Same-Day Surgery in the U.S. Executive Summary

About the Surveys: Purpose and Methodology

This is a report on findings of two Surveys conducted by The Leapfrog Group, a national nonprofit organization formed nearly twenty years ago by large employers and other purchasers of health benefits. Leapfrog’s goal is to publicly report the quality and safety of health care delivered to Americans, allowing people to make informed decisions about where to seek care, and giving employers insights they need to tie their investment in health services to the outcomes for employees and their families.  For most of its history, on behalf of hundreds of employers across the country, Leapfrog has focused its collection and reporting on inpatient care at acute care hospitals. That data has been used by employers, national and regional health plans, and publishers to inform consumers as well as structure contracts and other purchasing incentives.  

In 2019, Leapfrog expanded its public reporting beyond inpatient care and began collecting information on the safety and quality of ambulatory surgery centers (ASCs) and hospital outpatient surgery departments (HOPDs).  As more than 60 percent of surgical procedures can now be performed same-day, Leapfrog and its board and members are committed to publicly comparing those settings on the quality and safety of care they deliver.  

On April 1, 2019, Leapfrog began collecting the information on same-day surgery summarized in this report through two annual Surveys: an expanded version of the flagship Leapfrog Hospital Survey and a new Leapfrog Survey for ASCs. Both Surveys were developed with guidance from national experts and include standardized, evidence-based measures of care specific to places that perform ambulatory and outpatient procedures. Members of the Leapfrog Ambulatory Surgery Center/Hospital Outpatient Department Expert Panel include:

  • Lee A. Fleisher, MD, University of Pennsylvania Perelman School of Medicine (Chair)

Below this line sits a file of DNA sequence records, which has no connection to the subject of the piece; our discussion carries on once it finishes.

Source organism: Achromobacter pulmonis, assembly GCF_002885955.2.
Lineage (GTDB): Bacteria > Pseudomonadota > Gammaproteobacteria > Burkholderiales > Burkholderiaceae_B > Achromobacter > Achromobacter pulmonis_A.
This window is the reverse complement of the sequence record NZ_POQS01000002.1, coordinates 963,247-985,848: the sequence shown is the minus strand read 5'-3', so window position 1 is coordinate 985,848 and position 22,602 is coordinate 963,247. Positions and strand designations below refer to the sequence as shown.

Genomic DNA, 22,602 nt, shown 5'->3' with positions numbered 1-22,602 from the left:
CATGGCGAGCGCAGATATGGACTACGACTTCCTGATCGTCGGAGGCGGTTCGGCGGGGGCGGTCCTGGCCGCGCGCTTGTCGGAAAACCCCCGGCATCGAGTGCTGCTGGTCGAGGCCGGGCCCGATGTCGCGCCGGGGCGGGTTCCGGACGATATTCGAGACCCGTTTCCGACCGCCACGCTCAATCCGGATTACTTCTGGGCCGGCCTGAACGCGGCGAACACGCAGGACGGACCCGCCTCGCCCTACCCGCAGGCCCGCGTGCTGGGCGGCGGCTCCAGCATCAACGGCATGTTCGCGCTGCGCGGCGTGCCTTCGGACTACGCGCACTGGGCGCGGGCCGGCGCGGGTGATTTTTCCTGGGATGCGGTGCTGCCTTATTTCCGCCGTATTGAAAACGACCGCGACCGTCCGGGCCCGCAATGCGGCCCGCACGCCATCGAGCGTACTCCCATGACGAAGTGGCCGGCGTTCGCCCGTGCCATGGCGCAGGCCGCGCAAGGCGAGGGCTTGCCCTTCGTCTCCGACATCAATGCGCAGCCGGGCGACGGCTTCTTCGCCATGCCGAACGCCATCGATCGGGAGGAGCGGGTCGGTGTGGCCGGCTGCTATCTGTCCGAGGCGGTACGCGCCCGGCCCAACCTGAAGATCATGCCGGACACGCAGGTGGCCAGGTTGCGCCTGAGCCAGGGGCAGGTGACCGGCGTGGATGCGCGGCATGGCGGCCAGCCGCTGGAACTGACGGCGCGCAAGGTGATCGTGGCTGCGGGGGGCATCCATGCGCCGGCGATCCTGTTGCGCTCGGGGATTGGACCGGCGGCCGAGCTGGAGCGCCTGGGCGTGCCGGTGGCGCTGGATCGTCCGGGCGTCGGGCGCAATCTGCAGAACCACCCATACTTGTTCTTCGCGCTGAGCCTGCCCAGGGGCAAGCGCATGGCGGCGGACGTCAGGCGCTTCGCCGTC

• Lynn J. Reede, DNP, MBA, CRNA, FNAP, American Association of Nurse Anesthetists
  • Elizabeth C. Wick, MD, University of California San Francisco
  • Linda Groah, MSN, RN, CNOR, NEA-BC, FAAN, Association of periOperative Registered Nurses
  • Adolph J. Yates Jr., MD, University of Pittsburgh
  • Oliver D. Schein, MD, MPH, Johns Hopkins Medicine
  • Lisa Ishii, MD, Johns Hopkins Medicine (Advisor)

This report includes preliminary findings from the 321 ASCs and 1,141 HOPDs that submitted either the Leapfrog ASC Survey or expanded Leapfrog Hospital Survey by August 31, 2019. It is Leapfrog policy to publicly report only aggregate national findings when launching a new instrument or measure on a Survey. Both hospitals and ASCs can make late Survey submissions until November 30, 2019. New Surveys will launch for 2020 on April 1, 2020. It is always free for hospitals and ASCs to participate. In future years, Leapfrog will report performance for ASCs and HOPDs by facility, as Leapfrog currently does for inpatient hospitals.

Both ASCs and HOPDs are eligible to submit a Survey if they perform at least one of 27 procedures across the following 10 specialties: Gastroenterology, General Surgery, Ophthalmology, Orthopedic, Otolaryngology, Urology, Dermatology, Neurological Surgery, Obstetrics and Gynecology, and Plastic and Reconstructive Surgery.

This report summarizes the national results from the 2019 Surveys. Results are organized in five sections: